Southeast Asian carved relief in the Asian Civilizations Museum

I wandered along the waterfront for awhile, taking pictures of the massively tall skyscrapers that stretch towards the heavens from Singapore's central business district. Many had interesting or unique silhouettes, or shiny or unusual facings. I was reminded of Dubai and its intriguingly shaped modern buildings. After a fountain soda to cool off, I navigated my way to St. Andrews Cathedral -- completing "Temple Day" with Christianity's most important religious site on the island. It's ornately-carved, pure white spire rises nearly 200 feet above the ground, but still is dwarfed when you compare it to Singapore's skyscrapers.

Singapore's skyscrapers loom in the background over a downtown park

Some destinations have the iconic "thing" you have to do if you're a visitor. For Singapore, it is to head to Raffles Hotel and have a drink at the Long Bar. The Singapore Sling was invented here, and the hotel does brisk business with tourists bellying up to try one. I stuck with a pint of the local Tiger Bear, instead. I was surprised to find bags of peanuts on the bar for patrons to crack and munch on, tossing the shells onto the floor. It seemed somehow un-British to toss your refuse on the floor. I indulged, though, chiefly because I hadn't eaten all day except for two small chocolate buns that were complimentary in my morning hotel. Oh, that's another aspect of one of my death marches -- an almost ascetic, self-denial of food. I honestly think fasting can hone your senses. Plus, airlines tend to over feed their passengers, and it is also partly in attempt to right the balance that I eat little in my first day or so. The peanuts hit the spot, and I would actually go to bed that evening having eaten no meal all day.

The historic and iconic Raffles hotel in Singapore - inventor of the "Singapore Sling"

As I left Raffles, dusk was settling in on Singapore's bustling streets. I headed for the bay to get pictures of the skyscrapers lit up at night. My feet were getting sore, as I'd been walking for more hours than I cared to think about. I was rewarded with a delicious panorama of the city lit up by night. It was also my first real look at the Marina Sands Hotel, a building that should feature in a Star Wars movie. Three futuristic hotel towers are topped by a gleaming boat-like structure that is home to gardens, an infinity pool, restaurant, and of course, observation deck. I would visit it later on the trip, but it rose out of the bay like a science-fiction model, and is surrounded by similarly futuristic looking buildings. The lights of the city skyscrapers gleamed brightly, reflecting on the water. The mirror images of the buildings were sliced apart periodically by boats cutting wakes across the placid surface of the bay. I always carry a tiny, collapsible tripod with me for moments like these. I circled the half moon of the waterfront, taking pictures along the way and savoring the view.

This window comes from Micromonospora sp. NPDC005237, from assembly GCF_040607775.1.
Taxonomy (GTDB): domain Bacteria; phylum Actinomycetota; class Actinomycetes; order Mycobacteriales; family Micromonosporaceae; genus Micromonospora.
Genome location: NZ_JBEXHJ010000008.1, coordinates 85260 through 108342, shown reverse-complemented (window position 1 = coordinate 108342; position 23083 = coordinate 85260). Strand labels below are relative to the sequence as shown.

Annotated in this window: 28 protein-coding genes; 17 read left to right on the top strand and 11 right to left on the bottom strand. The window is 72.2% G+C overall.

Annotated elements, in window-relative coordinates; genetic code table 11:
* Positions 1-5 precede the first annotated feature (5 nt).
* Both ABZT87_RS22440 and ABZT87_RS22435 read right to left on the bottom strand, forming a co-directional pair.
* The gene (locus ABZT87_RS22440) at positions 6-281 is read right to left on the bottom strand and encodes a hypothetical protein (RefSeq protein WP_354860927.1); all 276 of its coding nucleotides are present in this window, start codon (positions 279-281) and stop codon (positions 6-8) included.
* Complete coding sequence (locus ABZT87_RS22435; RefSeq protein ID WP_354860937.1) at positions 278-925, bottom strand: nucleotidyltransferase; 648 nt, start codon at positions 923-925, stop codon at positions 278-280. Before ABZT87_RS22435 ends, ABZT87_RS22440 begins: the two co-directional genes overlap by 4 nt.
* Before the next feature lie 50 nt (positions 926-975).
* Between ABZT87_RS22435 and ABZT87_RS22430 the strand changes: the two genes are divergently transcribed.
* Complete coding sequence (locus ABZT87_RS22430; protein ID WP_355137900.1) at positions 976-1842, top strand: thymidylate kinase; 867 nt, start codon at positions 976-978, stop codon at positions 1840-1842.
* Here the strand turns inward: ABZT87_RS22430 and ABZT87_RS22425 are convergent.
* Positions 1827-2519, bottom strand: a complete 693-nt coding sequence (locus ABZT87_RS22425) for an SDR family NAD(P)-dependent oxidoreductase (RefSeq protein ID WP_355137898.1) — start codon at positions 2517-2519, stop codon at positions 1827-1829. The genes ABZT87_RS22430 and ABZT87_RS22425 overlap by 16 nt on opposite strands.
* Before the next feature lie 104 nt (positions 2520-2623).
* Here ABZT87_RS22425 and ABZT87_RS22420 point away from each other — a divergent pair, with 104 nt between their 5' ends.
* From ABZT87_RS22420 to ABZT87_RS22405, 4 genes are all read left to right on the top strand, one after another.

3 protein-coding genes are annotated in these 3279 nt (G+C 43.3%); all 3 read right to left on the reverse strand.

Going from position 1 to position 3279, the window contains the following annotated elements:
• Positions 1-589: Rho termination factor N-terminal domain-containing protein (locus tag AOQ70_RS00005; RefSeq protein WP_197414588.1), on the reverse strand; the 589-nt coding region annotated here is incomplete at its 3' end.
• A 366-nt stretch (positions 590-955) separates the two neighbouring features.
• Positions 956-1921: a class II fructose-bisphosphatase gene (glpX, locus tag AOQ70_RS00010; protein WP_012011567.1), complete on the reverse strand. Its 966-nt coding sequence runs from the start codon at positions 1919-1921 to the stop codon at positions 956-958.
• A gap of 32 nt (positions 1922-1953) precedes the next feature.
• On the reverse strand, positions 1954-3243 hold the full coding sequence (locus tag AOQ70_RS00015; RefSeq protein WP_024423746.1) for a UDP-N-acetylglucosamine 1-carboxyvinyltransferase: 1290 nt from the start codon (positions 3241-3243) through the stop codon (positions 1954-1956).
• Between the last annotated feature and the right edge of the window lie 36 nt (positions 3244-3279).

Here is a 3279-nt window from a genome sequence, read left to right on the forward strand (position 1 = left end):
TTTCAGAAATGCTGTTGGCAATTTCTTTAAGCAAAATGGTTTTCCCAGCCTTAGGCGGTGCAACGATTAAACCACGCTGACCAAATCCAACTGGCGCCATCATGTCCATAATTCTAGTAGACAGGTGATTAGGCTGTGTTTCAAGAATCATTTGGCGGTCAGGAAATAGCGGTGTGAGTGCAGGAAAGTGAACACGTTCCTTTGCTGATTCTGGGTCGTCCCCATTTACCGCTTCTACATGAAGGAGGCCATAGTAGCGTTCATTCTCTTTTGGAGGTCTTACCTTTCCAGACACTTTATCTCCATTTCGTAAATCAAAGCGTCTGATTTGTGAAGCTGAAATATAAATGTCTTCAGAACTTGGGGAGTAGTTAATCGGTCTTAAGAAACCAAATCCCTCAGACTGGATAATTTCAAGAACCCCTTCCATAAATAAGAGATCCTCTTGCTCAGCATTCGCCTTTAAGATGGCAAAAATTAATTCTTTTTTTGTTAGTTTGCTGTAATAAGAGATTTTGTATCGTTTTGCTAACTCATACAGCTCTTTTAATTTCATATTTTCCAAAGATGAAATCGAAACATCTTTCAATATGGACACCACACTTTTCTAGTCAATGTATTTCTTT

Singapore's harbor lit up at night like a Christmas tree

Finally, it was time to head back to the hotel. I limped a bit, having foolishly warn my Teva sandals rather than walking shoes. It would turn out that I had developed and torn a blister on my left foot. After the uncomfortable half an hour walk from the metro station, I picked up a package of Band-AIds to wear for the next few days. Having a shoppingi center -- including a supermarket -- in your hotel is a handy thing. After a refreshing shower, I thankfully settled into bed and slept away the rigors of one of my signature death marches.

Posted by world_wide_mike 21:57 Archived in Singapore Comments (0)